University of Chicago
Sleep research began at the University of Chicago when Professor Nathaniel Kleitman established the world’s first sleep laboratory in the late 1920s. He was the first scientist to concentrate entirely on sleep. Dr. Kleitman and doctoral student Eugene Aserinsky revolutionized sleep research in 1953 when they announced the discovery of rapid eye movement (REM) sleep and its association with dreaming. Later in the decade, Kleitman and one of his students, Dr. William Dement, developed the techniques of all-night sleep recording, using measurements of eye motion and EEGs of brain activity. They used these measurements to chart the sequence of sleep patterns over the course of a night. This changed the established notion that sleep was a single state. University of Chicago researchers Dr. Allan Rechtschaffen and Gerry Vogel, working with colleagues (including Dr. William Dement), described narcolepsy–the first true sleep disorder–in a landmark paper in 1963. Over the years, Dr. Rechtshaffen went on to become one of the single most respected basic and animal sleep investigators of this field performing experiments in rats that demonstrated the lethal consequences of long-term (two weeks or more) sleep deprivation. In 1968 Rechtshaffen together with Dr. Anthony Kales of UCLA standardized the scoring system for human sleep stages which is currently used today.
David Gozal, MD
David Gozal, MD, is a leading expert in the treatment of pediatric sleep disorders, the developmental neurobiology of respiratory control, and sleep-disordered breathing. He is known as a pioneer in the study of childhood sleep problems, and the relationships between sleep disorders and neurobehavioral, cardiovascular, and metabolic disease.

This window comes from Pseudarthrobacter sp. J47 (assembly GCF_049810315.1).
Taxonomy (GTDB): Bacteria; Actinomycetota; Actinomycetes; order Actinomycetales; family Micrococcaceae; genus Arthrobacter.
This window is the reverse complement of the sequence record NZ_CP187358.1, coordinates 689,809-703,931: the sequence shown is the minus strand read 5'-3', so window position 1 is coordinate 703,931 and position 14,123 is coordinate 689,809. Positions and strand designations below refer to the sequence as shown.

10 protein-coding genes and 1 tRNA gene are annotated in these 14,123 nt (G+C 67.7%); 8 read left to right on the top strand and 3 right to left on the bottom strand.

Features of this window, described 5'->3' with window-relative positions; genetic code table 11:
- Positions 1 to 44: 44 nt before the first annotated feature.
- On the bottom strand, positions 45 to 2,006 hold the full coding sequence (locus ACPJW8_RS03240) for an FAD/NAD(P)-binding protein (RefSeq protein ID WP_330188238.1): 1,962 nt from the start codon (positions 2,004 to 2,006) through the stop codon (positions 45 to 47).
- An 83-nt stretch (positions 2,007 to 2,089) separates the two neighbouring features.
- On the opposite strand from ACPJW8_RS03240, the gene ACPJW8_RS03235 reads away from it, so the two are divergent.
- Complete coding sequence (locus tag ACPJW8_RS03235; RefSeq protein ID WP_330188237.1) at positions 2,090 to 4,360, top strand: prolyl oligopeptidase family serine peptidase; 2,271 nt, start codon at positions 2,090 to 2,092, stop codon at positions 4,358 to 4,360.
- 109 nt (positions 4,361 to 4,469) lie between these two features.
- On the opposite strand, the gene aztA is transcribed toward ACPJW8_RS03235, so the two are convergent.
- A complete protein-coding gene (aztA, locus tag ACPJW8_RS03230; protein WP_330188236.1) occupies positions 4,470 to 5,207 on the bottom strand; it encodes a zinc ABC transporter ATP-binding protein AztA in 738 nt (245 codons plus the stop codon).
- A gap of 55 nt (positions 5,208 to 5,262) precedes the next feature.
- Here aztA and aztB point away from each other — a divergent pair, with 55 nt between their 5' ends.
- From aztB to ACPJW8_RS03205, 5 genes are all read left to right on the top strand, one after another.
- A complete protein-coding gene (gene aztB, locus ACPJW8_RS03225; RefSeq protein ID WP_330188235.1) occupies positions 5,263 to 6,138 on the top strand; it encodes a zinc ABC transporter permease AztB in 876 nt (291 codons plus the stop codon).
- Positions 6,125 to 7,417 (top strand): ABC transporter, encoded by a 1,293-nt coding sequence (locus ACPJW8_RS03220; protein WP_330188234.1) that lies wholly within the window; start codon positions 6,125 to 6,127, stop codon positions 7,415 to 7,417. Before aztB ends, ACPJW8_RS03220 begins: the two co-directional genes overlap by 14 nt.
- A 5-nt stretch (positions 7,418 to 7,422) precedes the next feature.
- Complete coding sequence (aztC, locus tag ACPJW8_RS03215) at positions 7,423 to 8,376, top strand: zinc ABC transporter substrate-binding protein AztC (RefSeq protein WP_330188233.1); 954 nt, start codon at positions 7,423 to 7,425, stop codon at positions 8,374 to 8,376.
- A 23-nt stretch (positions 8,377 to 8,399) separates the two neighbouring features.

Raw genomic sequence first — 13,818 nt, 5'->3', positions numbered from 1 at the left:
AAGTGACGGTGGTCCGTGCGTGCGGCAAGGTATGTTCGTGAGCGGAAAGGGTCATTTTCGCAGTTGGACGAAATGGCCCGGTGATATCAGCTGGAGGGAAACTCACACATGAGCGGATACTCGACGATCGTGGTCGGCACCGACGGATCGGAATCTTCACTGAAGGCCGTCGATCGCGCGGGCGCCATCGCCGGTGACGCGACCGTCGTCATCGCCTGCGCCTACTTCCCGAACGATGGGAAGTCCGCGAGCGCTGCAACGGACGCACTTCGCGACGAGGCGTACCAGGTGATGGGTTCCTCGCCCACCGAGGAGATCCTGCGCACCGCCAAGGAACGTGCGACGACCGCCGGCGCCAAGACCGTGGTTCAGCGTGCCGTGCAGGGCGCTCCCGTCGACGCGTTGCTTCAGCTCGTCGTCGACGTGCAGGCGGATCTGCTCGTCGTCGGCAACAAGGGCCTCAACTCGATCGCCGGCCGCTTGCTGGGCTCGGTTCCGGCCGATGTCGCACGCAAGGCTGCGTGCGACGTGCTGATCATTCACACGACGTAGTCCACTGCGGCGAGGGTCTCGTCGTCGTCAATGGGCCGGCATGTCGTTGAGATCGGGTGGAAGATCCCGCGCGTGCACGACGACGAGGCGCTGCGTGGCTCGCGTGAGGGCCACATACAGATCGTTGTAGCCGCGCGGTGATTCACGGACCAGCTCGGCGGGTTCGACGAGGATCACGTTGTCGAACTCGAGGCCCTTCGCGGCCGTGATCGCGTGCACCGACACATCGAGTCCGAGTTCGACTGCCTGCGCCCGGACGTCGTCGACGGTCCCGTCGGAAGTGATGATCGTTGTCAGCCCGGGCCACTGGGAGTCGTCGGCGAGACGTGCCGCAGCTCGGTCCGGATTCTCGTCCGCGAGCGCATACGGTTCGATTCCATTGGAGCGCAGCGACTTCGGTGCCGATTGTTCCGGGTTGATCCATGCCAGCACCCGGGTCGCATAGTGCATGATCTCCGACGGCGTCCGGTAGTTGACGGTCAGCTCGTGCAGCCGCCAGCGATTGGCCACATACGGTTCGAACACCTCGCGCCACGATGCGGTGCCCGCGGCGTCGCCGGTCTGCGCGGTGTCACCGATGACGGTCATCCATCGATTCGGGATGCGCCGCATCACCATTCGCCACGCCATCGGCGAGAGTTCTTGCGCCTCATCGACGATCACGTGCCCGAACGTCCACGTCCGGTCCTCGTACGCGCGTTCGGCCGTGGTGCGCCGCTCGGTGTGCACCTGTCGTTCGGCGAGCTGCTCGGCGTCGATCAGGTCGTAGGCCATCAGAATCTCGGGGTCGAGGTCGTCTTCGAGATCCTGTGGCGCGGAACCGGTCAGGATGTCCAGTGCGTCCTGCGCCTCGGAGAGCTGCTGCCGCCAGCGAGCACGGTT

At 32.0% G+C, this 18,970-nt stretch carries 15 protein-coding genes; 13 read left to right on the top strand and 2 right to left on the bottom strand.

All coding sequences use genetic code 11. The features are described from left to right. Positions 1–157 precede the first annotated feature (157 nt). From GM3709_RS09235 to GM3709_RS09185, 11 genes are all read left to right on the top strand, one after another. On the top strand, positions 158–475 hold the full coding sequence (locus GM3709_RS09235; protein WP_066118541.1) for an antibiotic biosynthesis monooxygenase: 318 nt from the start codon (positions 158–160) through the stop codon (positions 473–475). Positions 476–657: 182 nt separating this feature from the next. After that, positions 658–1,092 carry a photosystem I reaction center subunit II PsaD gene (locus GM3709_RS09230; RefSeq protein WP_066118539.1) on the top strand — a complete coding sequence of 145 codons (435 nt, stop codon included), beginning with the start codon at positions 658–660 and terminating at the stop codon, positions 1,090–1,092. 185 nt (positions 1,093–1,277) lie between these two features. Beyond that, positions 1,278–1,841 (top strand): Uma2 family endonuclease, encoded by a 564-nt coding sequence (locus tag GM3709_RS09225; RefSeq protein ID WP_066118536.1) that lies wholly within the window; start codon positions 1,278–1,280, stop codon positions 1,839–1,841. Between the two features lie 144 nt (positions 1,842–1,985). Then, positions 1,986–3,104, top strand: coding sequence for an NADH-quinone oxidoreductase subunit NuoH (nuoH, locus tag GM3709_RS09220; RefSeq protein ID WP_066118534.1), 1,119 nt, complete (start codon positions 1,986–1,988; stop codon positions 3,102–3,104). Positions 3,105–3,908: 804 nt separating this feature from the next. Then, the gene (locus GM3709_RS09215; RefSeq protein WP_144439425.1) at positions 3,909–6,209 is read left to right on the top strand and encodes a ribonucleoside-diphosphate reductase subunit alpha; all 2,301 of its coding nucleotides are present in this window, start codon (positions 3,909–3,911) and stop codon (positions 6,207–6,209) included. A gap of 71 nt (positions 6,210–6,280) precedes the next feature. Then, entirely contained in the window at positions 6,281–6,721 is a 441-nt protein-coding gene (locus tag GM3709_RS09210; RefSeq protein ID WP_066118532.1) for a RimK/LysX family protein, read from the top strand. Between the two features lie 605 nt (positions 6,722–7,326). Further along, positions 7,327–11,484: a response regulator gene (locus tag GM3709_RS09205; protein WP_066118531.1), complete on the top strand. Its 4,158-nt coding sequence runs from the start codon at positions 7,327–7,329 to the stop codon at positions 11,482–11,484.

Dr. Gozal's research focuses on translational, or "bench to bedside," approaches to pediatric sleep disorders, such as childhood obstructive sleep apnea and sudden infant death syndrome (SIDS). Funded by several National Institutes of Health (NIH) grants, he studies: mechanisms that mediate defense responses; mechanisms that lead to complications from low oxygen levels and disrupted sleep; and long-term health and developmental consequences of chronic sleep and breathing problems during childhood.
Dr. Gozal also has held prominent positions in many professional societies. He is currently associate editor of the American Journal of Respiratory and Critical Care Medicine, deputy editor of the journals Sleep and Frontiers in Neurology, serves on the editorial board of several scientific publications and as a reviewer for more than 30 journals. An accomplished author and speaker, he has published more than 430 peer-reviewed articles, over 100 book chapters and reviews, edited two books, and lectured at scientific meetings around the world.